Today he only plays on Sundays, when – wearing white shoes, white pants, a plaid shirt, gold rings and watch – he returns to the old days of his favorite sport. He talks enthusiastically about capoeira, without speaking badly of any capoeirista, without speaking badly of anyone. These days he has exchanged capoeira for the berimbau, which he makes with much care and affection, and challenges: “They’re the best in Bahia, yes ma’am, and I bet that I can beat any capoeirista or berimbau player in playing or singing.”

A great capoeirista, Waldemar Rodrigues da Paixão, mestre Waldemar of Pero Vaz, where he has lived since 1940, did not become a professional, nor did he establish an academy. But he made a name for himself and attracted students in the community of capoeira, which he brought from Ilha de Maré to show that it’s not just the city of Salvador that has good capoeira players.

Showing a colorful berimbau painted with yellow, green, white, and red stripes and decorated with various Senhor do Bonfim ribbons, he says, “This is Ãs de Ouro, my favorite berimbau, which I’ve kept with me for six years; from it I get the rhythms to call the men for a fight of honor in the fields of angola. Whoever doesn’t believe it should come see.”

Mortal Blow

Capoeira is not a death-fight, and its only mortal blow was created by Waldemar, who says: “The Dentinho de Angola (little tooth of angola) can kill, yes ma’am. The movement involves curving the body and lifting the heel of your shoe to the opponent’s Adam’s apple. It’s my ‘pulo de gato.’” [Pulo de gato means ‘cat’s leap’ It is an expression referring to a professional secret, a trick of the trade, a trump card that one keeps up one’s sleeve.]

But today, mestre Waldemar is tired and only plays for fun. Even so, he denies that capoeira is in crisis, saying, “Currently, capoeira is evolving, winning attention. Look, there are even guys seeking me out to do a news report about capoeira. In the old days it wasn’t like this at all. A capoeirista was a delinquent, a tough guy who messed around with the police. Today even refined people practice angola.”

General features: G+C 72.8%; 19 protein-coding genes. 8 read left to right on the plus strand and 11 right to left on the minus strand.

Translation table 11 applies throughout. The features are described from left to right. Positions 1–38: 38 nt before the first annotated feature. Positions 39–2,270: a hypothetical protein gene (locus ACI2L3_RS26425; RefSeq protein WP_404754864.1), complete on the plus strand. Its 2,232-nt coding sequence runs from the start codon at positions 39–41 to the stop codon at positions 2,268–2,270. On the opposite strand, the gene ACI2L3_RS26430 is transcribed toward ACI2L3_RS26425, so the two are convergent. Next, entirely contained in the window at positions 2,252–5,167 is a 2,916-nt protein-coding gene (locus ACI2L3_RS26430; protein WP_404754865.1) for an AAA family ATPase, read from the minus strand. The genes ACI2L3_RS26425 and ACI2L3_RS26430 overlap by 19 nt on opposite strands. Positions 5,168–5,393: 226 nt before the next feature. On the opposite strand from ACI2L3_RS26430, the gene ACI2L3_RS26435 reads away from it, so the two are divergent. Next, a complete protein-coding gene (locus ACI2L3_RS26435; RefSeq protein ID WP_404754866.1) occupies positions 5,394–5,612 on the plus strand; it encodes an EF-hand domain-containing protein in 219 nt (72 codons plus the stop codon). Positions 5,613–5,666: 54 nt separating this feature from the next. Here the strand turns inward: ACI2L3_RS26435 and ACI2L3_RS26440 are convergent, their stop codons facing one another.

White Suit

Mestre Waldemar doesn’t know capoeira regional. For him, there exists only capoeira angola, created in Brazil. Even so, he states: “I don’t exactly know how capoeira started. It didn’t happen in my lifetime, and I’m not going to tell lies or say that I knew people who I never even saw. What I know for sure is that capoeira is different. In the old days, we played wearing starched white suits and impeccable shoes, and we didn’t get dirty. That is, unless the opponent was disloyal and stuck his foot onto us. But that was playing dirty; it’s not like today, where capoeiristas grab each other with their hands. In my time, capoeira was played only with the feet and head, in a fight of agility and quickness. The important thing was to have a good head and fast feet.”

With Caymmi

“I’ve only been in Rio de Janeiro once,” continues Mestre Waldemar, “but it was worth it. It was in 1953, when I performed in Dorival Caymmi’s show. ‘It just so happens that I’m Bahian,’ and I stayed there for 45 days, you know, as the opportunities arose and I gave my price for the presentation. Then other capoeiristas came along who charged less, and they crossed my path, and that was the end of my trip.”

A student of mestre Telabi from Periperi, Waldemar do Pero Vaz is a peaceful capoeirista who doesn’t criticize anyone; he has nothing but praise for the great capoeiristas of the past: “Agripino de Periperi, Pastinha, Totonho de Maré, Barbosa do Cabeça (a porter, the capoeirista with the best technique I’ve ever seen), Onça Preta who went to Rio de Janeiro and I don’t know if he’s alive or dead.”

Berimbau and Music

Today, Waldemar do Pero Vaz dedicates himself more to the berimbaus and rhythms; he also writes songs. One of them even talks about going to the moon:

Eu já vivo enjoadoI am sick
De viver aqui na terraOf living here on Earth